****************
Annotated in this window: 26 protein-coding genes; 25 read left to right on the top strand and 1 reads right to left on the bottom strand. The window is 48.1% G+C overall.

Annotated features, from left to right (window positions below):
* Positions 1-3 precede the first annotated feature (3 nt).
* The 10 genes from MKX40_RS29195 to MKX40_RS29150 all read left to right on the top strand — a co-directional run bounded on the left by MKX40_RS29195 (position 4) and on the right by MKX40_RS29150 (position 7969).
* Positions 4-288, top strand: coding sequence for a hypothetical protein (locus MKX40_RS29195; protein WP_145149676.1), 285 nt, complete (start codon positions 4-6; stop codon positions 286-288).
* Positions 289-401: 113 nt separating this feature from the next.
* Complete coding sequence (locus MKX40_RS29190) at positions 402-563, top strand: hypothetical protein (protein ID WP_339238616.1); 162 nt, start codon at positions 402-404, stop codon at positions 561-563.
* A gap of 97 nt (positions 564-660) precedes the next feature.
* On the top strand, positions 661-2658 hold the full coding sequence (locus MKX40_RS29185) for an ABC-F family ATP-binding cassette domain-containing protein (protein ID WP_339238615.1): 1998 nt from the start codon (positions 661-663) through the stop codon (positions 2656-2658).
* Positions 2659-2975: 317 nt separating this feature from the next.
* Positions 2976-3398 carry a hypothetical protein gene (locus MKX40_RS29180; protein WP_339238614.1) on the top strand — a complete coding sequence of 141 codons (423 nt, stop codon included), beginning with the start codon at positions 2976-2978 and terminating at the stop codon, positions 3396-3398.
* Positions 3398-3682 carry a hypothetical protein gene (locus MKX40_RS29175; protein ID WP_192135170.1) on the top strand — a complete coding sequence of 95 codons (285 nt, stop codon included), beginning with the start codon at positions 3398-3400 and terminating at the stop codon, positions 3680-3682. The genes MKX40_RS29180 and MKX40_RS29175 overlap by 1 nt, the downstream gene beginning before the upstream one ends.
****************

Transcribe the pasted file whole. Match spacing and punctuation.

Annotated in this window: 26 protein-coding genes; 25 read left to right on the top strand and 1 reads right to left on the bottom strand. The window is 48.1% G+C overall.

Annotated features, from left to right (window positions below):
* Positions 1-3 precede the first annotated feature (3 nt).
* The 10 genes from MKX40_RS29195 to MKX40_RS29150 all read left to right on the top strand — a co-directional run bounded on the left by MKX40_RS29195 (position 4) and on the right by MKX40_RS29150 (position 7969).
* Positions 4-288, top strand: coding sequence for a hypothetical protein (locus MKX40_RS29195; protein WP_145149676.1), 285 nt, complete (start codon positions 4-6; stop codon positions 286-288).
* Positions 289-401: 113 nt separating this feature from the next.
* Complete coding sequence (locus MKX40_RS29190) at positions 402-563, top strand: hypothetical protein (protein ID WP_339238616.1); 162 nt, start codon at positions 402-404, stop codon at positions 561-563.
* A gap of 97 nt (positions 564-660) precedes the next feature.
* On the top strand, positions 661-2658 hold the full coding sequence (locus MKX40_RS29185) for an ABC-F family ATP-binding cassette domain-containing protein (protein ID WP_339238615.1): 1998 nt from the start codon (positions 661-663) through the stop codon (positions 2656-2658).
* Positions 2659-2975: 317 nt separating this feature from the next.
* Positions 2976-3398 carry a hypothetical protein gene (locus MKX40_RS29180; protein WP_339238614.1) on the top strand — a complete coding sequence of 141 codons (423 nt, stop codon included), beginning with the start codon at positions 2976-2978 and terminating at the stop codon, positions 3396-3398.
* Positions 3398-3682 carry a hypothetical protein gene (locus MKX40_RS29175; protein ID WP_192135170.1) on the top strand — a complete coding sequence of 95 codons (285 nt, stop codon included), beginning with the start codon at positions 3398-3400 and terminating at the stop codon, positions 3680-3682. The genes MKX40_RS29180 and MKX40_RS29175 overlap by 1 nt, the downstream gene beginning before the upstream one ends.